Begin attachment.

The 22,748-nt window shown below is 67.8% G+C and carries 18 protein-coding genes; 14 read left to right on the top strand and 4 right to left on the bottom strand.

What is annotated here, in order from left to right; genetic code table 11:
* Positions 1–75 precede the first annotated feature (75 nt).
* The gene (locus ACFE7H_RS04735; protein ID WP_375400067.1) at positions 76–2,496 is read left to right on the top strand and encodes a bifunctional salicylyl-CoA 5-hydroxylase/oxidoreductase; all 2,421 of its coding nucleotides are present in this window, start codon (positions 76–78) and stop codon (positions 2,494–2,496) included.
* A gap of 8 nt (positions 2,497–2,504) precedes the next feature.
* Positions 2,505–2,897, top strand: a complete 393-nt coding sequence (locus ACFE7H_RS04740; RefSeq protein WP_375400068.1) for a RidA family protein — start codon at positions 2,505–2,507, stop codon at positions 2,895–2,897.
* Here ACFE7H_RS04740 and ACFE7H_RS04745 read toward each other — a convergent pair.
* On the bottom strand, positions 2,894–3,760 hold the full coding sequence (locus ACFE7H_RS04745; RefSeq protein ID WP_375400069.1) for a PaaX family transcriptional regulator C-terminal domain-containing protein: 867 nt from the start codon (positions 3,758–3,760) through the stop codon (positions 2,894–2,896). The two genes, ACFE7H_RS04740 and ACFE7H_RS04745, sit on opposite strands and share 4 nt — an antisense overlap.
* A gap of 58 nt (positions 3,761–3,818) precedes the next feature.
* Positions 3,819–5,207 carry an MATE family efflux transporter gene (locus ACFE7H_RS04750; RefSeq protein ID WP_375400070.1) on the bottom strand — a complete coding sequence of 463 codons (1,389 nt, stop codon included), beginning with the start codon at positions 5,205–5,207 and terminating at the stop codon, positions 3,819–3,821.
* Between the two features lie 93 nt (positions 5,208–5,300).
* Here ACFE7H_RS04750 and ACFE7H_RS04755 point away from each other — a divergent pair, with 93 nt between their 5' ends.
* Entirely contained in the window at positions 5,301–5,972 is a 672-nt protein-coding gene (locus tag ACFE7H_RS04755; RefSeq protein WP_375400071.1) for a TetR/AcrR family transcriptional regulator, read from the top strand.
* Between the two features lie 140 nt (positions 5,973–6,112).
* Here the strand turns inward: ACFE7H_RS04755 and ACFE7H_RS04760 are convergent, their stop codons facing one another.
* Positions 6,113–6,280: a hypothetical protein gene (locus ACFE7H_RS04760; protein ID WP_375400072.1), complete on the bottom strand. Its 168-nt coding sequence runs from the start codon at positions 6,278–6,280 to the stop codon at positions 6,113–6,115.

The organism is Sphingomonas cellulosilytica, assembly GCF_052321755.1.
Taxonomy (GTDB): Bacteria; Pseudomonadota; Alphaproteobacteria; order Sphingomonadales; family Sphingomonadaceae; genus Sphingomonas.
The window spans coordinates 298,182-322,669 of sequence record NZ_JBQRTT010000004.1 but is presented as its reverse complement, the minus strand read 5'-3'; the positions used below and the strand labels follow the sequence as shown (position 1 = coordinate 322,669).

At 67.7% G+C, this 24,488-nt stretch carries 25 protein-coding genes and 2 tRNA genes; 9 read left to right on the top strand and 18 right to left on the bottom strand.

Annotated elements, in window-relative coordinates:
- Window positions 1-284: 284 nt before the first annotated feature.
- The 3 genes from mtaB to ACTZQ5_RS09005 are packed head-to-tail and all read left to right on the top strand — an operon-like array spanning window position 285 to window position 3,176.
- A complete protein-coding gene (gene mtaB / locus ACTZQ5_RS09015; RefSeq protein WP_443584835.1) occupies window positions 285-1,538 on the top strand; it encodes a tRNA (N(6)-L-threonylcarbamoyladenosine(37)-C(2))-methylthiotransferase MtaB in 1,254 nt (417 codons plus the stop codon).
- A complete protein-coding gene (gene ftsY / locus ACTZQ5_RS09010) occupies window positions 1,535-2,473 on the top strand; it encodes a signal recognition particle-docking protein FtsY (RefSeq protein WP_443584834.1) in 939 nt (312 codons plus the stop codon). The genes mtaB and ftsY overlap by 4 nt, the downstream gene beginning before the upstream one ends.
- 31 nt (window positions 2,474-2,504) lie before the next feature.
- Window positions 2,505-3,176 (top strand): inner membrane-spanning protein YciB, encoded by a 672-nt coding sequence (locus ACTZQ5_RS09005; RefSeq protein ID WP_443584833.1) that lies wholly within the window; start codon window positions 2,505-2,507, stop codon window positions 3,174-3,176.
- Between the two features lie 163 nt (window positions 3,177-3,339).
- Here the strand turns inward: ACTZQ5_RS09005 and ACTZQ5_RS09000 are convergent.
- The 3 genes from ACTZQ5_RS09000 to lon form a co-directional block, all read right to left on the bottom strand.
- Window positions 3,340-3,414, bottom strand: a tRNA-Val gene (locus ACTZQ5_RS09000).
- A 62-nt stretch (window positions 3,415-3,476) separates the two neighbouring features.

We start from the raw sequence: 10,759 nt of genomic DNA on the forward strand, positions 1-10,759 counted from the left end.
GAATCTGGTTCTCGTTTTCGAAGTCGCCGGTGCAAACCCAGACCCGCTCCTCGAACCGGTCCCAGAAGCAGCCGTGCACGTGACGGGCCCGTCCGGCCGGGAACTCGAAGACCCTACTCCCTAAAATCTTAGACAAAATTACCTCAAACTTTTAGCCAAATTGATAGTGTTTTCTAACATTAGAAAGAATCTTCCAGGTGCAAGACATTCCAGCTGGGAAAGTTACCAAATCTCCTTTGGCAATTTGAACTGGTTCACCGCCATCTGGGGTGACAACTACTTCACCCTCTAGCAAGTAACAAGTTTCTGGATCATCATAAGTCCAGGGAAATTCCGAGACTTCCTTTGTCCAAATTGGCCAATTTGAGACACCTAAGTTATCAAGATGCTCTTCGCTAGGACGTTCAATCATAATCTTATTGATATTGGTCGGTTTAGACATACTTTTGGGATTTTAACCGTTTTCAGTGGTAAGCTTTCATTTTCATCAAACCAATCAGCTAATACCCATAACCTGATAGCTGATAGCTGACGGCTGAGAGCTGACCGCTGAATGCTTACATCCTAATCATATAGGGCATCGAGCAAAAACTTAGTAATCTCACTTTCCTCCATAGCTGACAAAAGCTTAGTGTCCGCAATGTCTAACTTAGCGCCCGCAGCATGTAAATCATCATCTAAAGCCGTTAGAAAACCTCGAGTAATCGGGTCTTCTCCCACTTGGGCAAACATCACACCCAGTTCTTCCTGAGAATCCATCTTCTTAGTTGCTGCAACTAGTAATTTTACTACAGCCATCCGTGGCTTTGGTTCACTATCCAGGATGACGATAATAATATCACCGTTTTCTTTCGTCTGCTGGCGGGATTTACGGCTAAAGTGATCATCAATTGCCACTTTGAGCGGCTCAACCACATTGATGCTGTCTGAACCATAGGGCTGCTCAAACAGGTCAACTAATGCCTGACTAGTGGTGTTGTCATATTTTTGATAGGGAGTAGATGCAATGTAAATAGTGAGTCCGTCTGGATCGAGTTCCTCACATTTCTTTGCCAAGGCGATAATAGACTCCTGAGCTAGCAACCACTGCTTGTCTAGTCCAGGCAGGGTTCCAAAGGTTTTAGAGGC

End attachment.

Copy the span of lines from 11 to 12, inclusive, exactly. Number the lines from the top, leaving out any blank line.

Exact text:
* Between the two features lie 93 nt (positions 5,208–5,300).
* Here ACFE7H_RS04750 and ACFE7H_RS04755 point away from each other — a divergent pair, with 93 nt between their 5' ends.